When I began my psychoanalytic study about a million years ago, I didn't understand a thing. I started graduate school with a Bachelors of Fine Arts degree and a handful of college level psych classes I had taken as prerequisites to get into a masters of clinical psychology degree program. I was unaware that I was about to embark on an entirely new way of thinking. Everything from my perception of the world, to my use of language would be tested. Sadly enough, I didn't even know how to spell the word Attached. My friend and officemate Dr. Aaron Estrada kindly pointed this out to me on a daily basis during our study of attachment. Nothing like having a colleague reach over your shoulder while quietly taking notes to point out you cannot spell. Thanks Aaron. I hope none of your students at Cal Poly ever give you a hard time. Please tell them I know how to spell attached now.

To say little made sense to me was an understatement. I often felt like I had landed on a different planet, trying to learn a new language and method of thought, and of course forced against my will to improve my spelling. Because spelling matters. But luckily I love an adventure and I soon found a point of contact in the study of psychoanalysis that made sense to me. My connection really started with art. I understand color as a continuum. Opposing forces in color. Conflict and spectrum in color. Positive and negative. Dark and light. That the perfect color for the shadow of something is its complement. For red its green. Orange- blue. Yellow, purple and so on. Two opposing forces carrying equal weight. Working together to understand the larger picture. Yes! Yes! So when the concept of continuum came into play, I was game. Yes. Yes. Yes. Let’s talk spectrum. Continuum. Opposing forces working together. That I can do. And so I did. Through the lens of art. I had found a way in.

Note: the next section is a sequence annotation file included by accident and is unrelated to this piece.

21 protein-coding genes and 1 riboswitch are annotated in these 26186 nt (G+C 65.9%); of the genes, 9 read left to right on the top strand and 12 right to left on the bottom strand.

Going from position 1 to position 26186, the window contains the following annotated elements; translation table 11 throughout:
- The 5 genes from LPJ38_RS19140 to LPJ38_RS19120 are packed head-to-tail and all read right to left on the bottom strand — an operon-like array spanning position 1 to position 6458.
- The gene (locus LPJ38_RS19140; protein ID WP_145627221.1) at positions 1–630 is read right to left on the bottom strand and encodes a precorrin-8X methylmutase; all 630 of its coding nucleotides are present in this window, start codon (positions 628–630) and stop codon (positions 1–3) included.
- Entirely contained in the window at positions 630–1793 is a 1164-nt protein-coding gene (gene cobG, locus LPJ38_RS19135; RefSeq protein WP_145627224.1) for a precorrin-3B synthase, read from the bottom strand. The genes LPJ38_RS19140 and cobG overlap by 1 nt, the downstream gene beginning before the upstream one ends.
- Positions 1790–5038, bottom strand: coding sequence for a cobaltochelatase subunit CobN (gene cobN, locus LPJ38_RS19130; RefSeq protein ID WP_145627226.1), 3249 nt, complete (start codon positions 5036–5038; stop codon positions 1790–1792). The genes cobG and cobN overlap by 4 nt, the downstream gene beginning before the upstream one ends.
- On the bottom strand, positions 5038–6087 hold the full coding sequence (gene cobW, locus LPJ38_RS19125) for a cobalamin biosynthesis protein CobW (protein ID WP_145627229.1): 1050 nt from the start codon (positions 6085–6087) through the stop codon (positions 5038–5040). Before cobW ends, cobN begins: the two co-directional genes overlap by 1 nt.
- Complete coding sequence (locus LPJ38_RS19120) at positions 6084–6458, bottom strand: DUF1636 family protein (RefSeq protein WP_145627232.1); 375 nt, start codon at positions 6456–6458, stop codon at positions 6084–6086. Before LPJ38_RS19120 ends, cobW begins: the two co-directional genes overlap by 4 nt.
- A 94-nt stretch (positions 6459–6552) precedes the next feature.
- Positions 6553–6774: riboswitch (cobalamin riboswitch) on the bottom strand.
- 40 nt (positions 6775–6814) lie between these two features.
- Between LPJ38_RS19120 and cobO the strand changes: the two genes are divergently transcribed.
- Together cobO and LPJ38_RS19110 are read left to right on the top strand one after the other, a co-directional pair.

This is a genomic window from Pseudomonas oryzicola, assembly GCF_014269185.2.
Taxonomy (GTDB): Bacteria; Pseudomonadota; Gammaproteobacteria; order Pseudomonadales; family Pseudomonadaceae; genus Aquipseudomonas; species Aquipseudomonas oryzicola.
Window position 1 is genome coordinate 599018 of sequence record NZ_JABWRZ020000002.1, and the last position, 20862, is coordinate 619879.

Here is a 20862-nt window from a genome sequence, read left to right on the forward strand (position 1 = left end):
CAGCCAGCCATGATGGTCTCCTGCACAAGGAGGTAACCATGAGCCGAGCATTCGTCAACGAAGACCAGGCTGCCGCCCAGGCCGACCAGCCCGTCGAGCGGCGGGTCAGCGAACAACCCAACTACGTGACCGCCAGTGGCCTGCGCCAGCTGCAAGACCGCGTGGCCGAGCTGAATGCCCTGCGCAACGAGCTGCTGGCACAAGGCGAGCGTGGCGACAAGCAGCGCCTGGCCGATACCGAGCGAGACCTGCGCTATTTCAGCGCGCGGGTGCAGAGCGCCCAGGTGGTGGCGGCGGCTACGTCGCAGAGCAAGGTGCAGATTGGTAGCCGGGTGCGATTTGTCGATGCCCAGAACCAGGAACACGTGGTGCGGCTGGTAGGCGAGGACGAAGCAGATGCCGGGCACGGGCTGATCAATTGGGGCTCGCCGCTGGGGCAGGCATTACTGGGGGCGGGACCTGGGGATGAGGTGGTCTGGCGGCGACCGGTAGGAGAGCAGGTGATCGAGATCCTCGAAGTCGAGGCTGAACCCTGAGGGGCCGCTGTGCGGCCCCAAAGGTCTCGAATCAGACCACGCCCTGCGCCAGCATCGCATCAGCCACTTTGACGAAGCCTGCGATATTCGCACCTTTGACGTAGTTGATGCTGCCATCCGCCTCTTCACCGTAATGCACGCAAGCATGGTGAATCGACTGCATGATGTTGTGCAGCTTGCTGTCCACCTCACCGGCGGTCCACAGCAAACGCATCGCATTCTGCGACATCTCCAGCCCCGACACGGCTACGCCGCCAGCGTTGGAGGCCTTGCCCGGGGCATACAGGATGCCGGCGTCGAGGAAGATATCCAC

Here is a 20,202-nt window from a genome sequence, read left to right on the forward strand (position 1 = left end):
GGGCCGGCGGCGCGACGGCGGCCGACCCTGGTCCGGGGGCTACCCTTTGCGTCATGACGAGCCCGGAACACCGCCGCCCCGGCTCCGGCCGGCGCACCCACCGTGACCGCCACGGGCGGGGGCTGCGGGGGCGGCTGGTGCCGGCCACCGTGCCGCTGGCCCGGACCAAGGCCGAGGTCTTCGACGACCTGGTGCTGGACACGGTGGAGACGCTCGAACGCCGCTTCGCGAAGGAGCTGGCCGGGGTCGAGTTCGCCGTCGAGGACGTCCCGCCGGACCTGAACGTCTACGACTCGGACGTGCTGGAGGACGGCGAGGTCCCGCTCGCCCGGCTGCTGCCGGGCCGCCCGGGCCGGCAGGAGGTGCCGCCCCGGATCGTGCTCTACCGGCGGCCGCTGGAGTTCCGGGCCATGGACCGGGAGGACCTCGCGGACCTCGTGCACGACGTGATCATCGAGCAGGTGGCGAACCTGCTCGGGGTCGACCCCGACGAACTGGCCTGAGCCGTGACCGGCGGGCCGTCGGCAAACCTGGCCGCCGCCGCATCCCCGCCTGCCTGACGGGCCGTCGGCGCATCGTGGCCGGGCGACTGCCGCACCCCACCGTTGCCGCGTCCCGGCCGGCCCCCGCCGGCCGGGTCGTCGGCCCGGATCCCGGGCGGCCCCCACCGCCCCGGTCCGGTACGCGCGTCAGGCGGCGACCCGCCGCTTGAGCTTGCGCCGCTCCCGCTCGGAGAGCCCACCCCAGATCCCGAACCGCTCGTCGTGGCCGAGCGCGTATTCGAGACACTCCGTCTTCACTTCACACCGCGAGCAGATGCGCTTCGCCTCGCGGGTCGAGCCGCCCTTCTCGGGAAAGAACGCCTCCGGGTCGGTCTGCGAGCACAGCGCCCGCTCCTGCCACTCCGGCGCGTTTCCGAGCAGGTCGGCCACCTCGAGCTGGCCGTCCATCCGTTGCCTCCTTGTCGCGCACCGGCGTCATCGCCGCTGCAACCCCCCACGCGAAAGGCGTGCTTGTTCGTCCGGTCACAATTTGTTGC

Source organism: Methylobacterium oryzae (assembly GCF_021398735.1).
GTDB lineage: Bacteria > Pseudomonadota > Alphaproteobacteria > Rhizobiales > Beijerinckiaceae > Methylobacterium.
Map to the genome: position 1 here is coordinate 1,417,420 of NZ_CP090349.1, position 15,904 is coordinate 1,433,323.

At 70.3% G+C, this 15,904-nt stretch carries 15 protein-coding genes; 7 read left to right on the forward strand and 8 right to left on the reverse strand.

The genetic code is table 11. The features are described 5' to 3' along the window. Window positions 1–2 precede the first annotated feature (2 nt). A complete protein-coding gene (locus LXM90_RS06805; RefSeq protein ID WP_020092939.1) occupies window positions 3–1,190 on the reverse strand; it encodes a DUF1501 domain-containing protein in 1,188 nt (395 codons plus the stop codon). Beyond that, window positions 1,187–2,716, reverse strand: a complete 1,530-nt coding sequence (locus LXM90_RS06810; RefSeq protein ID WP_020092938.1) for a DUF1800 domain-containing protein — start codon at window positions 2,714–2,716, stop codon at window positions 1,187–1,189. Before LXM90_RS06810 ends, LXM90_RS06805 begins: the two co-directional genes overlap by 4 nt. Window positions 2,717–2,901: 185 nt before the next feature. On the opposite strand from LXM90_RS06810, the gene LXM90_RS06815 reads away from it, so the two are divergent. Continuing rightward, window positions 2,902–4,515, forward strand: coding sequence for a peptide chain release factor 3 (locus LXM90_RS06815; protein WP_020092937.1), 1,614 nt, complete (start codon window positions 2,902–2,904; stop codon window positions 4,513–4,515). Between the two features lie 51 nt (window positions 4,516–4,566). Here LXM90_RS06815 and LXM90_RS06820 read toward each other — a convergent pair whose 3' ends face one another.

The idea of our collective psychology as a continuum is not a new idea. Freud played around with it when describing the difference between what he considered to be the normal and pathological in psychopathology. Many since have theorized, added to and subtracted from this rough sketch. Like any good theory, it has a strong base that can grow and change as required. On the timeline of this idea, here’s where I entered. Hang in there with me. I promise it will blow your mind in the most wonderful way. 

Imagine a straight line. An infinite line pointing out in opposing directions. Spanning across space and time. On one end is where we are our most awesome. Freud called this end the neurotic, but that’s a bit limited and dated as far as I am concerned. I like to think of this end of the spectrum or continuum as our most well. The other end, that’s what Freud would call the psychotic, or as I like to say, our less well. The place where our thinking is not as clear, we cannot organize our thoughts, our bodies and minds are under great stress. Both ends of the continuum look and feel different for all of us. But here’s the really cool thing. While we are on our own individual continuum, that continuum is also part of a continuum with every other human on earth. We all get pushed toward our less well side of the continuum both separately and collectively. Separately a push looks like an argument with a loved one, a physical illness or injury, the loss of a job, sometimes even a stubbed toe. Suffering is relative after all. There has never been a more perfect example of a collective push than COVID-19. Every single human on earth felt that push. Wherever you were on the continuum before COVID -19, you are not there now. If you were at super best well awesome self, you got pushed more toward less well. If you were already at less well, then you were pushed even further toward not optimally awesome. We all got pushed. Together. And this collective push compounds where we get separately pushed. So if it feels like you are being poked and pushed and shoved all over the place right now, well it’s because you are. We are. All being pushed together. Ouch.